About our campaign

The Engineer a Better World campaign launched in 2015 to inspire the next generation of engineers and technicians by encouraging young people and their parents to nurture their curiosity and think differently about careers in engineering.

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A continuing skills shortage in UK engineering (according to Engineering UK) suggests there's a shortfall of at least 20,000 engineering graduates each year.

It's not all doom and loom though! Engineering and technology degrees are up 9% and England has seen the highest number of engineering related apprenticeship starts for ten years.

But there continues to be a real concern in attracting more young people into engineering.

There's never been a better time for young people to consider engineering with huge demand for engineering graduates and apprentices.

We want want people to think differently about engineering and see that it is all around us from our smart phones and tablets to our heating and lighting to our clothes and toiletries.  Engineers have played a huge part in all of these and much, much more.


Ask the Engineers

In the past we've run Twitter Parties with parenting website, Mumsnet. In 2015, parents could ask engineers the tricky engineering and technology-related questions posed by their children that they struggle to answer. Then in 2016, our Twitter party saw engineers revealing to parents and children how to ‘engineer’ superhero powers.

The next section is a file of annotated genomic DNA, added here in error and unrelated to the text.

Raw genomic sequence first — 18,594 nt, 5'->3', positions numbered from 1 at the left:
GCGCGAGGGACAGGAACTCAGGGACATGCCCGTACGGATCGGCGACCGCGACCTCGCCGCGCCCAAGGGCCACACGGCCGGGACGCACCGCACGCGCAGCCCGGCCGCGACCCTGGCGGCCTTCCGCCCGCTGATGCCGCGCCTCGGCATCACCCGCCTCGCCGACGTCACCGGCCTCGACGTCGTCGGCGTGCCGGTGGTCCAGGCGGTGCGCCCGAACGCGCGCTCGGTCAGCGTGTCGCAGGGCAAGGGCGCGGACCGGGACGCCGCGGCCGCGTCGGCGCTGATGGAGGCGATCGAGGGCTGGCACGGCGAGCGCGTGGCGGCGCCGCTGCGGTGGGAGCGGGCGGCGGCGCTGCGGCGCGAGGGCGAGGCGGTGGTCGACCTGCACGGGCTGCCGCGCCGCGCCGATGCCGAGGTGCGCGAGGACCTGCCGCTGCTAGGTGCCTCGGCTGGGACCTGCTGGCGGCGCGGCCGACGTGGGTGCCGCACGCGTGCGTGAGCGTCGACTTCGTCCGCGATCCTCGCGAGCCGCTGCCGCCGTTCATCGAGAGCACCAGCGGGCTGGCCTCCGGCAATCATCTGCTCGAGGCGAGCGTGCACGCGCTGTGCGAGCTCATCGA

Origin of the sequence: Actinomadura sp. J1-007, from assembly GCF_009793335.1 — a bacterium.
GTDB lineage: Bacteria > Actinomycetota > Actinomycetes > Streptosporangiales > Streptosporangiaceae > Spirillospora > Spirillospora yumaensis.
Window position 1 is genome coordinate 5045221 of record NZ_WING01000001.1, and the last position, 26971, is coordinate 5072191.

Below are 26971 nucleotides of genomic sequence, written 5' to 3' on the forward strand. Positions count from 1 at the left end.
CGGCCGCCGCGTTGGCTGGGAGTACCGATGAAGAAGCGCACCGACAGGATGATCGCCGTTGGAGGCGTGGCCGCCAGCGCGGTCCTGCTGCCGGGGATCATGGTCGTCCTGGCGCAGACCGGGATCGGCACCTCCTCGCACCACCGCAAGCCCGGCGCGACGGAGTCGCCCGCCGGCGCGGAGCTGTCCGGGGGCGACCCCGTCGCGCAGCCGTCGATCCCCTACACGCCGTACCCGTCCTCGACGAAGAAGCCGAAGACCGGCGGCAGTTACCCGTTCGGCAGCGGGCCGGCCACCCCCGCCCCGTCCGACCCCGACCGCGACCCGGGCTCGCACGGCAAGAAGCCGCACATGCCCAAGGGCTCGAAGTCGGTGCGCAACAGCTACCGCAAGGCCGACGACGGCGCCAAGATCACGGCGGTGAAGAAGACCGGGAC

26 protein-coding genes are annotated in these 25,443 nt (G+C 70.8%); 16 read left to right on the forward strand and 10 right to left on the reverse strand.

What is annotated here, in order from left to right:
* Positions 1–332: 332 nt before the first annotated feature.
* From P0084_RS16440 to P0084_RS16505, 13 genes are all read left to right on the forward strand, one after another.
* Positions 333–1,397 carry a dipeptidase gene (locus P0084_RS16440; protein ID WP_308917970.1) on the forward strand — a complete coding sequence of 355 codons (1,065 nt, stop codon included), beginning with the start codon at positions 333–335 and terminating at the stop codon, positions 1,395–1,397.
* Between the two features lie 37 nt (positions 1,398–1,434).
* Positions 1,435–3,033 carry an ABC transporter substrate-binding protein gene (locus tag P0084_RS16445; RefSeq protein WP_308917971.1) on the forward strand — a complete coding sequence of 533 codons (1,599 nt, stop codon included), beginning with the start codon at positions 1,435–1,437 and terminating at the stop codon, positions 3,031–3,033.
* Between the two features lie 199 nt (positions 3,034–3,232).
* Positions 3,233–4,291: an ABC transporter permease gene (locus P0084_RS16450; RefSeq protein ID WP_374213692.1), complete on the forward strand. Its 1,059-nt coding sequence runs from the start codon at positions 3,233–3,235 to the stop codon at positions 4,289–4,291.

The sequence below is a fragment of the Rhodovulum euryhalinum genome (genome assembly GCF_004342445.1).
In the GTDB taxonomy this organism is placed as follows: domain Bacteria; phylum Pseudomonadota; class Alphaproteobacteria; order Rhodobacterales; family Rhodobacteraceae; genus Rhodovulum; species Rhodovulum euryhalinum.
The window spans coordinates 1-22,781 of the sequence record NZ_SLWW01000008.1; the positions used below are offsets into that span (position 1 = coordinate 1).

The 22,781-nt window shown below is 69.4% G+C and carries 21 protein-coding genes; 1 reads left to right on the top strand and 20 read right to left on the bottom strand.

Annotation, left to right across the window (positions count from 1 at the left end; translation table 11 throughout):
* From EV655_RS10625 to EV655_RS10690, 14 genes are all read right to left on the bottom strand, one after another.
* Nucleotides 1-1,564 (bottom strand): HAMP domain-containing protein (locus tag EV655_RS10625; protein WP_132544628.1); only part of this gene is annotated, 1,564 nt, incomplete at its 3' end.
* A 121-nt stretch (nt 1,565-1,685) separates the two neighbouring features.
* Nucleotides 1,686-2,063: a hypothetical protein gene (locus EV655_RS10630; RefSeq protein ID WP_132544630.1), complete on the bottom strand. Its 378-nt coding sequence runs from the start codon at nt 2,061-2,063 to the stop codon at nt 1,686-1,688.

IET Junior Board

The Junior Board was created as an opportunity for the IET and young people to work together to inspire the next generation of potential engineers by sparking their interest in STEM. The Board discusses ideas of how to help make careers in engineering more attractive and appealing to parents and young people.


Let toys be toys

IET research found that boys were almost three times more likely than girls to receive a STEM-themed toy at Christmas. The IET challenged these stereotypes as they could be discouraging girls from a career in engineering. Our research achieved widespread coverage in national newspapers, television, radio and online at the end of 2016. The research was also raised in Parliament.